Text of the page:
After five years in the wilderness, Johnny Jewel —the production mastermind behind Chromatics, Glass Candy, Desire, Farah et al— came back with a 16-song, 78-minute vengeance. Of course, Jewel wasn't exactly in the wilderness: the past half-decade offering all manner of freely-released files, killer 12-inches, fame-makin' work on Nicholas Winding Refn's Drive, and the debut of instrumental project Symmetry. But for fans who'd spent years in wait, Kill for Love played like a comeback. The double-LP sprawls far beyond the icy Italo disco Chromatics're known for, surveying vast swathes of soundtrackism, noise, ghostly electro-pop, and unabashed rock mythology. It's an opus of blessed excess; a long, strange trip welcoming back a singular studio talent.
19. Collarbones 'Die Young'
Australian duo Collarbones began life as a cross-country collaboration between two teenage miscreants —Sydney's Marcus Whale and Adelaide's Travis Cook— who met online and made 2011's Iconography before ever being in the same city. Where their debut was a feeling-out process, Die Young is just feelin' it: a set of warped pop-songs (like "Hypothermia," their collaboration with Sydney drone-R&B warbler Guerre) that feel sweetly perverse. Whale and Cook are conversant in the language of clubs —rave's ecstatic peaks, New Jack Swing's glad stabs, dubstep's agitated sprays, witch-house's pitch-shifted dread— but prefer talking in tongues; garbling their straight source sounds 'til they come out warped in some strange, sincere take on young angst.
18. d'Eon 'LP'
Best known, prior to this year, as being the other dude on the flipside to that Grimes 12-inch, Canadian conceptualist, keyboard-enthusiast, crooner, and kook Chris d'Eon defiantly makes his own name with the banally-titled LP. This LP is a double-album discussion on the place of old-school theology in the online era; an inquisition as to the absence of the biblical bringer-of-information, Gabriel, in the age of information. Across twinkling keys, cosmic New Jack Swing, and random assaults with jungle breakbeats, d'Eon sings —in his Genesis croon— about religion's place in a digitized world. In a dystopia painted in ersatz synths and blips, the surveillance state has replaced the need for an omniscient God, and technology itself has become the dominant religion.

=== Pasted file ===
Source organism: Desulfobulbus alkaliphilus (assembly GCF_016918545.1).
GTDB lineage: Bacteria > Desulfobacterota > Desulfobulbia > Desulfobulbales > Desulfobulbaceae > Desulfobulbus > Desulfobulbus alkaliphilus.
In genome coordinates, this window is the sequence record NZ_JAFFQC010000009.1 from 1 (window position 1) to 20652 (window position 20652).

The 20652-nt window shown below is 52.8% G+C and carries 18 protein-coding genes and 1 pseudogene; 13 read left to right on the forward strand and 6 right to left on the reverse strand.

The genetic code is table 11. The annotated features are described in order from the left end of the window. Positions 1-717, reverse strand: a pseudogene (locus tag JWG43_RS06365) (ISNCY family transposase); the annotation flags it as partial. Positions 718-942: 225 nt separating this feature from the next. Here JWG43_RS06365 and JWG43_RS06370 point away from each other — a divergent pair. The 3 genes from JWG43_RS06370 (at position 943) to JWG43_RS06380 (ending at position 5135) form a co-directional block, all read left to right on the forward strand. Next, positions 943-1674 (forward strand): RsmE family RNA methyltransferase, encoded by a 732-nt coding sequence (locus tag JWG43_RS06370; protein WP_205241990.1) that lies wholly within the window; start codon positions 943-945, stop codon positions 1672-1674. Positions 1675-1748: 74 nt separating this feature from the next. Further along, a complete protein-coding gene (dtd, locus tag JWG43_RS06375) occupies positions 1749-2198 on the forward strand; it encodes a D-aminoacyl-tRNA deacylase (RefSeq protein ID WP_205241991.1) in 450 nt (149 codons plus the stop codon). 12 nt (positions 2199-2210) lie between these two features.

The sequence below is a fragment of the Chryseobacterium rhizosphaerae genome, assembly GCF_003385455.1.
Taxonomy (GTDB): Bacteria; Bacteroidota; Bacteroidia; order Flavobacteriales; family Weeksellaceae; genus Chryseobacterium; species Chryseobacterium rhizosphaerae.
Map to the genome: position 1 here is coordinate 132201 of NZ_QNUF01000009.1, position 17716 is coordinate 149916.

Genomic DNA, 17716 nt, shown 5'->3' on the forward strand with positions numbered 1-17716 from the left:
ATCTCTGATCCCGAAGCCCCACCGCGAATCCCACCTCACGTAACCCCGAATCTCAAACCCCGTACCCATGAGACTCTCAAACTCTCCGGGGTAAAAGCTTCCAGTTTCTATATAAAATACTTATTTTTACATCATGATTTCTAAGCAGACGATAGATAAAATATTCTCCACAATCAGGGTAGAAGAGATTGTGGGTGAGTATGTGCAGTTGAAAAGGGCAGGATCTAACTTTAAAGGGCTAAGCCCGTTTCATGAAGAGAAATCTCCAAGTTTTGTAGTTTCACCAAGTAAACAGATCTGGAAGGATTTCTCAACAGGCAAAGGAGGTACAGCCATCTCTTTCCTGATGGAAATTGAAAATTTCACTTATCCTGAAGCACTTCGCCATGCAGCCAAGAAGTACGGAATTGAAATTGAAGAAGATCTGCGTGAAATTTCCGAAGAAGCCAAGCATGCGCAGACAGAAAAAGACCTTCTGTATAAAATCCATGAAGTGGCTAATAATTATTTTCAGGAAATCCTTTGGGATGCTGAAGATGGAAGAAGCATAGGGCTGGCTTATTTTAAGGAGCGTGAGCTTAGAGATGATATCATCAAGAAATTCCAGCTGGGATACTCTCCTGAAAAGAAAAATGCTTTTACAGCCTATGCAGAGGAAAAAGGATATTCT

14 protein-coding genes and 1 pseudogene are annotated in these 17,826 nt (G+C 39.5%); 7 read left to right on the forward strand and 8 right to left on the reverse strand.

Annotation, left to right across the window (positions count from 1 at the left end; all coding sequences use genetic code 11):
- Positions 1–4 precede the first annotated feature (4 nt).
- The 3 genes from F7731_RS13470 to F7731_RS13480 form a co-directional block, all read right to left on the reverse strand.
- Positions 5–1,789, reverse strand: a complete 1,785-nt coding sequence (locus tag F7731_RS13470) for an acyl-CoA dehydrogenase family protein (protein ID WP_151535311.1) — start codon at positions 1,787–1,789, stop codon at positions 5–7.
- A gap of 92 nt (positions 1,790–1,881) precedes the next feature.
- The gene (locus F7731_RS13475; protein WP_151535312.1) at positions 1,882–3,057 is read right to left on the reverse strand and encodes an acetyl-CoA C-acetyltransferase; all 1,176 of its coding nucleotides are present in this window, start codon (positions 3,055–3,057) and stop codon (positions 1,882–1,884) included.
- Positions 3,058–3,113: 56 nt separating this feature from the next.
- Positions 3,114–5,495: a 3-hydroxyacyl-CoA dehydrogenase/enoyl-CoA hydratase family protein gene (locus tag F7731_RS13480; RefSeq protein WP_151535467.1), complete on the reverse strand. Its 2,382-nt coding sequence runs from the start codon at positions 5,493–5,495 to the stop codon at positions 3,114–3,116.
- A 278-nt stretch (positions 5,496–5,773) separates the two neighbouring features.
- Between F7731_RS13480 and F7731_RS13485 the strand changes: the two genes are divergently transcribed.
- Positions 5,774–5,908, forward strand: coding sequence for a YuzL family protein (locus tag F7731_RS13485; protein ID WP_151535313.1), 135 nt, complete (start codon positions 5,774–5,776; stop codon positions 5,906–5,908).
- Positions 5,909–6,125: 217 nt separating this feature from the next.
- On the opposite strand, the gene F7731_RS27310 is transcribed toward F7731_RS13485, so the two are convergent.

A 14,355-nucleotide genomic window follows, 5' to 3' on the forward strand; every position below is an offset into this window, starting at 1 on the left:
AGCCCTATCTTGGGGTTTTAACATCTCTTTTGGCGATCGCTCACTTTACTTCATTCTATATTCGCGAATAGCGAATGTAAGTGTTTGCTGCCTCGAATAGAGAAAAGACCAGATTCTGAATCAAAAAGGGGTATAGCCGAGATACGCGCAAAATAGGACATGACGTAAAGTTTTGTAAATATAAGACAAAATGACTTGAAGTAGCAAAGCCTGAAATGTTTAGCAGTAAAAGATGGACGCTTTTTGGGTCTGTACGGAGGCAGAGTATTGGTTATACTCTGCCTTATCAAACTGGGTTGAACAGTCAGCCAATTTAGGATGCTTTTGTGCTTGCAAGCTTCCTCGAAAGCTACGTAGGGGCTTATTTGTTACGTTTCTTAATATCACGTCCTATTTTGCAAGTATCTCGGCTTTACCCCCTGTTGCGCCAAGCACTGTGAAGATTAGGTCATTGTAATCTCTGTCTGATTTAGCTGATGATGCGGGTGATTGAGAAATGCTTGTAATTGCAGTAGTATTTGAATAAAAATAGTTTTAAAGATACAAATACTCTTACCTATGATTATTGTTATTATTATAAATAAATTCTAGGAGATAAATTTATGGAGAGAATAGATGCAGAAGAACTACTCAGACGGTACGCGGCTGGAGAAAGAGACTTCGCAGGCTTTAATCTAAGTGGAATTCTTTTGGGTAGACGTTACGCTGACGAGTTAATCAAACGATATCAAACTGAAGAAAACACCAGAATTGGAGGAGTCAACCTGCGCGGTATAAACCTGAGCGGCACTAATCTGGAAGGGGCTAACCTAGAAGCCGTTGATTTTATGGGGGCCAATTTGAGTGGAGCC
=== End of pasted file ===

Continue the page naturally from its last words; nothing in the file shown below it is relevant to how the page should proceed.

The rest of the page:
17. Tops 'Tender Opposites'
Montréal outfit Tops make with the same kind of washed-out, post-Ariel Pink pop as Puro Instinct; the soft-rock of '70s AM radio run through a lo-fi filter that smothers such sunny sounds in audio smog. But that tape sheen isn't wedded to Tops' identity: the quartet would sound just as good in pristine, hi-fi clarity. Largely because of their brilliantly-penned melodies, which set Tops apart from their peers. "VII Babies" is the pick: all synth squelch, smashed drums, wash guitar, flute trills, ref whistles, and silly-good chorus (variations on "baby, I love you") in service of pop-song pure. "Diamond Look" pushes things further, showing a band that isn't out to merely ape the moves of late-'70s Fleetwood Mac, but to author a rock mythology, via verse and chorus, of their very own.
Chad Valley totally nails his synth-pop shtick on Young Hunger, which is an A-grade work of recreationist production nerdery, whilst also being an incredibly personal, genuine emotional study of that eternal pop-song trope: boys and girls. To invite a plurality of views into the album's emotional conversation, Hugo Manuel (the Jonquil-fronting Englishman who rolls as Chad V) invites along a host of guest vocalists to play sparring paramours and contrasting voices; with Twin Shadow, Active Child, Glasser, and El Perro del Mar amongst the guests. El Perro is all over "Evening Surrender," a smouldering slow-jam where the boy/girl back-and-forth stokes a mood heaving with both sexuality and sadness.